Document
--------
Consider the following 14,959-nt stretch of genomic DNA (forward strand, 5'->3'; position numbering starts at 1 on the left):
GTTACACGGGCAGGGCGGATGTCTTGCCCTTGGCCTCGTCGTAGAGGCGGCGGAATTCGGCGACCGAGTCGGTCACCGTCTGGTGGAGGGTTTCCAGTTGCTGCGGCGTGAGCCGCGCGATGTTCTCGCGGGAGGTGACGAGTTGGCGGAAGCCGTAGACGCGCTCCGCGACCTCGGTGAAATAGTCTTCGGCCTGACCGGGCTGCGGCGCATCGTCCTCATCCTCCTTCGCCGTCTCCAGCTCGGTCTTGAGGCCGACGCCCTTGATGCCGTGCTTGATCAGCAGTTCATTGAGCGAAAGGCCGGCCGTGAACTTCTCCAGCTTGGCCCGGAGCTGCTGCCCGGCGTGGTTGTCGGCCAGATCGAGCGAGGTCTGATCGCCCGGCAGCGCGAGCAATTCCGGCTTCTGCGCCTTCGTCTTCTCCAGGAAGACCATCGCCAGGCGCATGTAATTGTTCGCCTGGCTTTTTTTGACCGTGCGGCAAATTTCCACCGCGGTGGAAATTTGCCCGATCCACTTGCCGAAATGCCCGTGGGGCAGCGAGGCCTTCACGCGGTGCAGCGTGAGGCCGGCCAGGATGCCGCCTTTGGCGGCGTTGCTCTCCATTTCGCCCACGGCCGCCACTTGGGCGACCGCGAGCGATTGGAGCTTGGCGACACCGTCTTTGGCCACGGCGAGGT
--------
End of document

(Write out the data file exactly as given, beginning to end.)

Consider the following 14,959-nt stretch of genomic DNA (forward strand, 5'->3'; position numbering starts at 1 on the left):
GTTACACGGGCAGGGCGGATGTCTTGCCCTTGGCCTCGTCGTAGAGGCGGCGGAATTCGGCGACCGAGTCGGTCACCGTCTGGTGGAGGGTTTCCAGTTGCTGCGGCGTGAGCCGCGCGATGTTCTCGCGGGAGGTGACGAGTTGGCGGAAGCCGTAGACGCGCTCCGCGACCTCGGTGAAATAGTCTTCGGCCTGACCGGGCTGCGGCGCATCGTCCTCATCCTCCTTCGCCGTCTCCAGCTCGGTCTTGAGGCCGACGCCCTTGATGCCGTGCTTGATCAGCAGTTCATTGAGCGAAAGGCCGGCCGTGAACTTCTCCAGCTTGGCCCGGAGCTGCTGCCCGGCGTGGTTGTCGGCCAGATCGAGCGAGGTCTGATCGCCCGGCAGCGCGAGCAATTCCGGCTTCTGCGCCTTCGTCTTCTCCAGGAAGACCATCGCCAGGCGCATGTAATTGTTCGCCTGGCTTTTTTTGACCGTGCGGCAAATTTCCACCGCGGTGGAAATTTGCCCGATCCACTTGCCGAAATGCCCGTGGGGCAGCGAGGCCTTCACGCGGTGCAGCGTGAGGCCGGCCAGGATGCCGCCTTTGGCGGCGTTGCTCTCCATTTCGCCCACGGCCGCCACTTGGGCGACCGCGAGCGATTGGAGCTTGGCGACACCGTCTTTGGCCACGGCGAGGT